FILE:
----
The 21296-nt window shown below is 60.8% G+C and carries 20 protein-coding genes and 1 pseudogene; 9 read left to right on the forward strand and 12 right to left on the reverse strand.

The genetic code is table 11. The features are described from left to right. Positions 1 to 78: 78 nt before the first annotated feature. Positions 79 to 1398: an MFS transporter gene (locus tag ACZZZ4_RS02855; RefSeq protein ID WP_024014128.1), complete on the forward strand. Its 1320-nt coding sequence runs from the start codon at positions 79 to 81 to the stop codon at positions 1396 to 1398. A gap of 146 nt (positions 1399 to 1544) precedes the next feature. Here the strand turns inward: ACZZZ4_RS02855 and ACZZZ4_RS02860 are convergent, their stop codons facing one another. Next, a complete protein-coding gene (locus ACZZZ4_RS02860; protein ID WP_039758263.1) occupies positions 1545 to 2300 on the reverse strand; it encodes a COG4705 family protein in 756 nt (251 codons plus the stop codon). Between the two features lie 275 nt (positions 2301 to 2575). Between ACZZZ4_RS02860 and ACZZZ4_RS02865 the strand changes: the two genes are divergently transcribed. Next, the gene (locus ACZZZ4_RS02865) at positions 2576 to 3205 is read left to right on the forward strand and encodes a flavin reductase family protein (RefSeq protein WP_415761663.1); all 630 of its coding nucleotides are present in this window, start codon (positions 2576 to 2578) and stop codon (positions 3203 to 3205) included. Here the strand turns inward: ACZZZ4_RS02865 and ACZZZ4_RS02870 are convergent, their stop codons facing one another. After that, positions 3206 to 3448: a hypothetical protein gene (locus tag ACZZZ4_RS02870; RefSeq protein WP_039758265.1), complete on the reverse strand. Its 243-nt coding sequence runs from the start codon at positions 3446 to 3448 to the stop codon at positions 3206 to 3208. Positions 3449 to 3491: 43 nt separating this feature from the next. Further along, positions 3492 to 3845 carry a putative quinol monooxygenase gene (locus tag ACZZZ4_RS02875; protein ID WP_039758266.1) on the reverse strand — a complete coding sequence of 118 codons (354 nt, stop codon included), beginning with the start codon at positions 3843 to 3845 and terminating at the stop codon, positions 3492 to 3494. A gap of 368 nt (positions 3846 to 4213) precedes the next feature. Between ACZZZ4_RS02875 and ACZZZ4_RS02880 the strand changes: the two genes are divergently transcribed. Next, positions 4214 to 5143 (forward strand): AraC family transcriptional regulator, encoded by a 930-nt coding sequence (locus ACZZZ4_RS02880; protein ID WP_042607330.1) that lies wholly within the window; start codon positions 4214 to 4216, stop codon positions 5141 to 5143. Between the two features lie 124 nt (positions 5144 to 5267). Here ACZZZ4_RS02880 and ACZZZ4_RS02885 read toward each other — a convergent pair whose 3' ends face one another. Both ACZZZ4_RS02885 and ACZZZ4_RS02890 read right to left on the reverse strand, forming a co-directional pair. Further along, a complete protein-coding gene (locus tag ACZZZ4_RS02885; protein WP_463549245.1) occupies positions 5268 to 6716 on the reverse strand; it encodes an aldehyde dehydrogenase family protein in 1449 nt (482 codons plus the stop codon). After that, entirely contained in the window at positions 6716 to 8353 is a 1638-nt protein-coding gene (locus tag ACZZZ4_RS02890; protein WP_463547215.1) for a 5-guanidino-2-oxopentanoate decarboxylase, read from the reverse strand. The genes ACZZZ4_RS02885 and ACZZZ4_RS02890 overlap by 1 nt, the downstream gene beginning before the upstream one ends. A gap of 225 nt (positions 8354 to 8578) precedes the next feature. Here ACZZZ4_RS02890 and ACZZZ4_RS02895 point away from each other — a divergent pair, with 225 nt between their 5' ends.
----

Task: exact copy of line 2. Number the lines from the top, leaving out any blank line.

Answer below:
The genetic code is table 11. The features are described from left to right. Positions 1 to 78: 78 nt before the first annotated feature. Positions 79 to 1398: an MFS transporter gene (locus tag ACZZZ4_RS02855; RefSeq protein ID WP_024014128.1), complete on the forward strand. Its 1320-nt coding sequence runs from the start codon at positions 79 to 81 to the stop codon at positions 1396 to 1398. A gap of 146 nt (positions 1399 to 1544) precedes the next feature. Here the strand turns inward: ACZZZ4_RS02855 and ACZZZ4_RS02860 are convergent, their stop codons facing one another. Next, a complete protein-coding gene (locus ACZZZ4_RS02860; protein ID WP_039758263.1) occupies positions 1545 to 2300 on the reverse strand; it encodes a COG4705 family protein in 756 nt (251 codons plus the stop codon). Between the two features lie 275 nt (positions 2301 to 2575). Between ACZZZ4_RS02860 and ACZZZ4_RS02865 the strand changes: the two genes are divergently transcribed. Next, the gene (locus ACZZZ4_RS02865) at positions 2576 to 3205 is read left to right on the forward strand and encodes a flavin reductase family protein (RefSeq protein WP_415761663.1); all 630 of its coding nucleotides are present in this window, start codon (positions 2576 to 2578) and stop codon (positions 3203 to 3205) included. Here the strand turns inward: ACZZZ4_RS02865 and ACZZZ4_RS02870 are convergent, their stop codons facing one another. After that, positions 3206 to 3448: a hypothetical protein gene (locus tag ACZZZ4_RS02870; RefSeq protein WP_039758265.1), complete on the reverse strand. Its 243-nt coding sequence runs from the start codon at positions 3446 to 3448 to the stop codon at positions 3206 to 3208. Positions 3449 to 3491: 43 nt separating this feature from the next. Further along, positions 3492 to 3845 carry a putative quinol monooxygenase gene (locus tag ACZZZ4_RS02875; protein ID WP_039758266.1) on the reverse strand — a complete coding sequence of 118 codons (354 nt, stop codon included), beginning with the start codon at positions 3843 to 3845 and terminating at the stop codon, positions 3492 to 3494. A gap of 368 nt (positions 3846 to 4213) precedes the next feature. Between ACZZZ4_RS02875 and ACZZZ4_RS02880 the strand changes: the two genes are divergently transcribed. Next, positions 4214 to 5143 (forward strand): AraC family transcriptional regulator, encoded by a 930-nt coding sequence (locus ACZZZ4_RS02880; protein ID WP_042607330.1) that lies wholly within the window; start codon positions 4214 to 4216, stop codon positions 5141 to 5143. Between the two features lie 124 nt (positions 5144 to 5267). Here ACZZZ4_RS02880 and ACZZZ4_RS02885 read toward each other — a convergent pair whose 3' ends face one another. Both ACZZZ4_RS02885 and ACZZZ4_RS02890 read right to left on the reverse strand, forming a co-directional pair. Further along, a complete protein-coding gene (locus tag ACZZZ4_RS02885; protein WP_463549245.1) occupies positions 5268 to 6716 on the reverse strand; it encodes an aldehyde dehydrogenase family protein in 1449 nt (482 codons plus the stop codon). After that, entirely contained in the window at positions 6716 to 8353 is a 1638-nt protein-coding gene (locus tag ACZZZ4_RS02890; protein WP_463547215.1) for a 5-guanidino-2-oxopentanoate decarboxylase, read from the reverse strand. The genes ACZZZ4_RS02885 and ACZZZ4_RS02890 overlap by 1 nt, the downstream gene beginning before the upstream one ends. A gap of 225 nt (positions 8354 to 8578) precedes the next feature. Here ACZZZ4_RS02890 and ACZZZ4_RS02895 point away from each other — a divergent pair, with 225 nt between their 5' ends.